Probability = 1/6

    Answer: Option E

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    Post Wed Aug 13, 2014 7:43 pm
    Its simple. the coefficient of 'x' in the question is 1.

    so (x+5y), (5x -y) cannot be multiplied with any of the other options,

    so that leaves only one combination, (x+y) * (x-y). Since there are 4 items, there are 4C2 ways of choosing the outcomes. i.e 6 ways.

    so answer is 1/6.

    hope it makes sense.

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    Post Tue Aug 09, 2016 1:22 pm
    Brent@GMATPrepNow wrote:
    Quote:
    If two of the four expressions x+y, x+5y, x-y, and 5x-y are chosen at random, what is the probability that their product will be of the form x² - (by)², where b is an integer?

    A) 1/2
    B) 1/3
    C) 1/4
    D) 1/5
    E) 1/6
    Okay, first recognize that x² - (by)² is a DIFFERENCE OF SQUARES.
    Here are some examples of differences of squares:
    x² - 25y²
    4x² - 9y²
    49m² - 100k²

    In general, we can factor differences of squares as follows:
    a² - b² = (a-b)(a+b)

    So . . .
    x² - 25y² = (x+5y)(x-5y)
    4x² - 9y² = (2x+3y)(2x-3y)
    49m² - 100k² = (7m+10k)(7m-10k)

    -----------

    From the 4 expressions (x+y, x+5y ,x-y and 5x-y), only one pair (x+y and x-y) will result in a difference of squares when multiplied.

    So, the question now becomes:
    If 2 expressions are randomly selected from the 4 expressions, what is the probability that x+y and x-y are both selected?

    P(both selected) = [# of outcomes in which x+y and x-y are both selected]/[total # of outcomes]

    As always, we'll begin with the denominator.

    total # of outcomes
    There are 4 expressions, and we must select 2 of them.
    Since the order of the selected expressions does not matter, we can use combinations to answer this.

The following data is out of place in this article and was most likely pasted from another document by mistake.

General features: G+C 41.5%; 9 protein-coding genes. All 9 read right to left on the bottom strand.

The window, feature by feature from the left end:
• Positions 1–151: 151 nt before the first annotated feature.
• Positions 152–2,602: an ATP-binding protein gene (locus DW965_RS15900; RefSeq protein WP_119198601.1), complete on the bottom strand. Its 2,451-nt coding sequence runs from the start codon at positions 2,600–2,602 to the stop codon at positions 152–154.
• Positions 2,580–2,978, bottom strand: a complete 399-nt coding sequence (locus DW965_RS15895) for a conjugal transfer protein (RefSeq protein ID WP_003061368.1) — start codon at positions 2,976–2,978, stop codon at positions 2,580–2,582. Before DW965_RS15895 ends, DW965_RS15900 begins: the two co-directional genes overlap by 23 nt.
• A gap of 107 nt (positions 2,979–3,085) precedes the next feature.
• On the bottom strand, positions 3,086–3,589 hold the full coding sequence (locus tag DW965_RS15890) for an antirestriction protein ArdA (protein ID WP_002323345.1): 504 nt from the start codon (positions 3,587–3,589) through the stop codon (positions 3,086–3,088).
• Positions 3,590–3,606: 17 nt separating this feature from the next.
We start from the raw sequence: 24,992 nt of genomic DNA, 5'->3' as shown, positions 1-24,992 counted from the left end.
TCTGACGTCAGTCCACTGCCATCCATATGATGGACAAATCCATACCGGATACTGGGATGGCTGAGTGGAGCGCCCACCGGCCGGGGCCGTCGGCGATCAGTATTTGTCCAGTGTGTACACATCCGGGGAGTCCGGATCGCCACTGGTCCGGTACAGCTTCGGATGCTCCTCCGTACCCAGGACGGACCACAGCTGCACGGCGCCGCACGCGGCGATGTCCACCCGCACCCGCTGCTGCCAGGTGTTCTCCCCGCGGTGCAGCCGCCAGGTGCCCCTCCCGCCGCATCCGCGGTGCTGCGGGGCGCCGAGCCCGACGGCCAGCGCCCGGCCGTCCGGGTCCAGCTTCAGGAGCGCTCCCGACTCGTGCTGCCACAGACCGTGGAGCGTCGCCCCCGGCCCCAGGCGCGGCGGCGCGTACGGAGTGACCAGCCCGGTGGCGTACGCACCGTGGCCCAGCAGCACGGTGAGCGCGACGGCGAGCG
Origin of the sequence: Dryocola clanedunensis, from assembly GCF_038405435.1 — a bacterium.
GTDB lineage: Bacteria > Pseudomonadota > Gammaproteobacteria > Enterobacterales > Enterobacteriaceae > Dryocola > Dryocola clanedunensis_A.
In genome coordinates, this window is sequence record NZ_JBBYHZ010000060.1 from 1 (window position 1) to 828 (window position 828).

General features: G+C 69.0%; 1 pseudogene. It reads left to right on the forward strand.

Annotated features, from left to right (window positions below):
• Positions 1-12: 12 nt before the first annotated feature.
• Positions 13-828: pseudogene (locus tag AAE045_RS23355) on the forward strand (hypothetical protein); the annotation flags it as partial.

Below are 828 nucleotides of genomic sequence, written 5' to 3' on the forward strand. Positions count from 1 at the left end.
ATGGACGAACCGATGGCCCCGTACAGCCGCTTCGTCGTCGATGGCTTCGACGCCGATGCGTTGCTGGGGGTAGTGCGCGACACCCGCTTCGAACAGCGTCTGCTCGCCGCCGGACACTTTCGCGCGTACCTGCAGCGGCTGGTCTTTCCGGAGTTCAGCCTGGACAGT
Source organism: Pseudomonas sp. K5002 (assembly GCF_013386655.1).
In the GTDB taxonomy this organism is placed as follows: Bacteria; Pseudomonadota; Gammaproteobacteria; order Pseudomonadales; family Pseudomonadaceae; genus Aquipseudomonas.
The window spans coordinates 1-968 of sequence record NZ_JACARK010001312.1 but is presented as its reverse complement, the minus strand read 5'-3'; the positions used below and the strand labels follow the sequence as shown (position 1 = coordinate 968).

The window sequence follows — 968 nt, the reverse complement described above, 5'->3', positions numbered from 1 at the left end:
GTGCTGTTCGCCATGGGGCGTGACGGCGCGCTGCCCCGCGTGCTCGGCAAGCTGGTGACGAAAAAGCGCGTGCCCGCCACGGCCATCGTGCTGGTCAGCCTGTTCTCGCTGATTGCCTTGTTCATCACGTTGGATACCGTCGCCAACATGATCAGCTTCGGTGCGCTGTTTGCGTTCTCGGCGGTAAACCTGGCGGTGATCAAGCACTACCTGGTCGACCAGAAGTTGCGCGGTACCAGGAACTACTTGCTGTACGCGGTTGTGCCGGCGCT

We can select 2 expressions from 4 expressions in 4C2 ways (= 6 ways)


    If anyone is interested, we have a free video on calculating combinations (like 4C2) in your head: http://www.gmatprepnow.com/module/gmat-counting?id=789

    # of outcomes in which x+y and x-y are both selected
    There is only 1 way to select both x+y and x-y

    So, P(both selected) = 1/6 = E

    Cheers,
    Brent
    Hi Brent, how about I solve it considering the probability of choosing algebraic expressions 1 and 2 ( x-y and x+y) out of the 4 expressions, so I would have that P=((1/4)+(1/4))*(1/3). Would it be correct?

    Post Tue Aug 09, 2016 7:45 pm
    Hi All,

    This question is based heavily on algebra patterns. If you can spot the patterns involved, then you can save some time; even if you can't spot it though, a bit of 'brute force' math will still get you the solution.

    We're given the terms (X+Y), (X+5Y), (X-Y) and (5X-Y). We're asked for the probability that multiplying any randomly chose pair will give a result that is written in the format: X^2 - (BY)^2.

    Since there are only 4 terms, and we're MULTIPLYING, there are only 6 possible outcomes. From the prompt, you should notice that the 'first part' of the result MUST be X^2....and that there should be NO 'middle term'....which limits what the first 'term' can be in each of the parentheses....

    By brute-forcing the 6 possibilities, you would have...
    (X+Y)(X+5Y) = X^2 + 6XY + 5Y^2
    (X+Y)(X-Y) = X^2 - Y^2
    (X+Y)(5X-Y) = X^2 + 4XY - Y^2
    (X+5Y)(X-Y) = X^2 + 4XY - 5Y^2
    (X+5Y)(5X-Y)= 5X^2 +24XY - 5Y^2
    (X-Y)(5X-Y) = 5X^2 -6XY + Y^2

    Only the second option is in the proper format, so we have one option out of six total options.

    Final Answer: E

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    Post Fri Aug 19, 2016 1:42 am
    This one is asked pretty often, so don't feel bad for struggling with it!

    x² - (by)² factors as

    (x + by) * (x - by)

    So this will only work if both parts of the pair have the same coefficient on y. Given our four possibilities, the only pair that works is (x + y) * (x - y), since they each have 1y. So only one pair out of (4 choose 2), or 6 total, works, giving us 1/6.